Kombucha could be vital to interplanetary travel – but not as a tasty treat for astronauts two years into their mission.
The European Space Agency (ESA) is experimenting with cultures found in the fermented tea in the hope they can one day produce oxygen for humans in space and on other planets.
And it’s a case of so far, so good.
Astronauts have been dangling samples of kombucha cultures outside the International Space Station to understand how they cope with cosmic radiation.
In surprising results they found not only does one one of the microorganisms, cyanobacterium, survive the exposure by repairing its DNA, it also appears resistant to the destructive iron ions that cause extensive cell damage.
In a statement, the ESA said: ‘In many living beings, tissues regenerate like human skin or bacterial biofilms by consistently multiplying through a process of cell division. The way these cells stop dividing until they’ve fixed their DNA damage is still a mystery, but researchers suspect a specific gene – the sulA gene – could play a part in it.
‘The gene acts like a traffic signal for cells. It stops cells from dividing until they’ve repaired their DNA, like a red light stops cars from moving.’
Having proved they can withstand the hardships of space, the hope is to ship kombucha cultures to the Moon for further testing.
‘The cultures show great potential in supporting long-term human presence on the Moon and on Mars,’ said Petra Rettberg, head of the German Aerospace Center’s astrobiology group.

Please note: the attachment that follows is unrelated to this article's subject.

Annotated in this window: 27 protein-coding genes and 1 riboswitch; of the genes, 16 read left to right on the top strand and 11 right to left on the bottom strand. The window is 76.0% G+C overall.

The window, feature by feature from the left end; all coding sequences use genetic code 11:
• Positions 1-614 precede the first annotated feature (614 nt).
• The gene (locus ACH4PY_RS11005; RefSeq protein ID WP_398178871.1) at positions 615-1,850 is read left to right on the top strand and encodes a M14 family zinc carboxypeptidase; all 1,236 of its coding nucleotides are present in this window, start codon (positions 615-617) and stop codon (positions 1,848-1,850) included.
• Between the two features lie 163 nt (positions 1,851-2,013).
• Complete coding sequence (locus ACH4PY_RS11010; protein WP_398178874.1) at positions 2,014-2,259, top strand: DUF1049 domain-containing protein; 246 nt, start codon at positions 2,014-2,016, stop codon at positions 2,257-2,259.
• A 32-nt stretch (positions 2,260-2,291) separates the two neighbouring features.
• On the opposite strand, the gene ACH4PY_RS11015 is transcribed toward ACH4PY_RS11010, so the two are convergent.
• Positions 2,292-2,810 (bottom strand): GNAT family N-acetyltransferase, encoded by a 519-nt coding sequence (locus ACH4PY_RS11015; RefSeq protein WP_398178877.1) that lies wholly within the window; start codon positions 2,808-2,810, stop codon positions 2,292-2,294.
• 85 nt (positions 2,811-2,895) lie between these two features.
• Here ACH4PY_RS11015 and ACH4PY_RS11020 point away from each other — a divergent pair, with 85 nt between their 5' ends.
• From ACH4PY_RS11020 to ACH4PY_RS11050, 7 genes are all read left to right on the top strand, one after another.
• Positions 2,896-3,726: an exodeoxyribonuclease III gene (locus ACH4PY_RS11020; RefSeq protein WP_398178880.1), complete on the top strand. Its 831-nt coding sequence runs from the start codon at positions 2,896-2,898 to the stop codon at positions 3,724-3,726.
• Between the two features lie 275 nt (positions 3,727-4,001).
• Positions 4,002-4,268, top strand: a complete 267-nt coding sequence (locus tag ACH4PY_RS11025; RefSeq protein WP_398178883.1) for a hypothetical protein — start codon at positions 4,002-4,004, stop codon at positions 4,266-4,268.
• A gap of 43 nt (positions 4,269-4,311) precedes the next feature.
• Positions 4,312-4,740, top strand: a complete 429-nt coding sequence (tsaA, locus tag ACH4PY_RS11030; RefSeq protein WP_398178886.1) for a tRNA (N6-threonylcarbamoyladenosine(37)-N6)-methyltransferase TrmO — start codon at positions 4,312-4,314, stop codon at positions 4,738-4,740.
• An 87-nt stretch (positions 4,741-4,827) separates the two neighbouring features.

ESA deep space exploration scientist Nicol Caplin added: ‘Due to their ability to produce oxygen and function as bio-factories, this biotechnology could significantly enhance future space missions and human space exploration efforts.
‘I hope to see our samples attached to the lunar Gateway in the future, or perhaps utilised on the surface of the Moon and beyond. Until then, we will continue to explore the possibilities our bio-cultures offer.’
Nasa’s lunar Gateway is part of its Artemis programme, the successor to Apollo. It will orbit the Moon as a cosmic service station for those travelling to the lunar surface – and a staging point for deep space exploration.
The kombucha breakthrough comes as the US space agency revealed an oven-sized device on its Mars rover Perseverance generated oxygen – enough to sustain a small dog for ten hours. The results represent a huge step forward in humankind’s ability to survive on the Red Planet.
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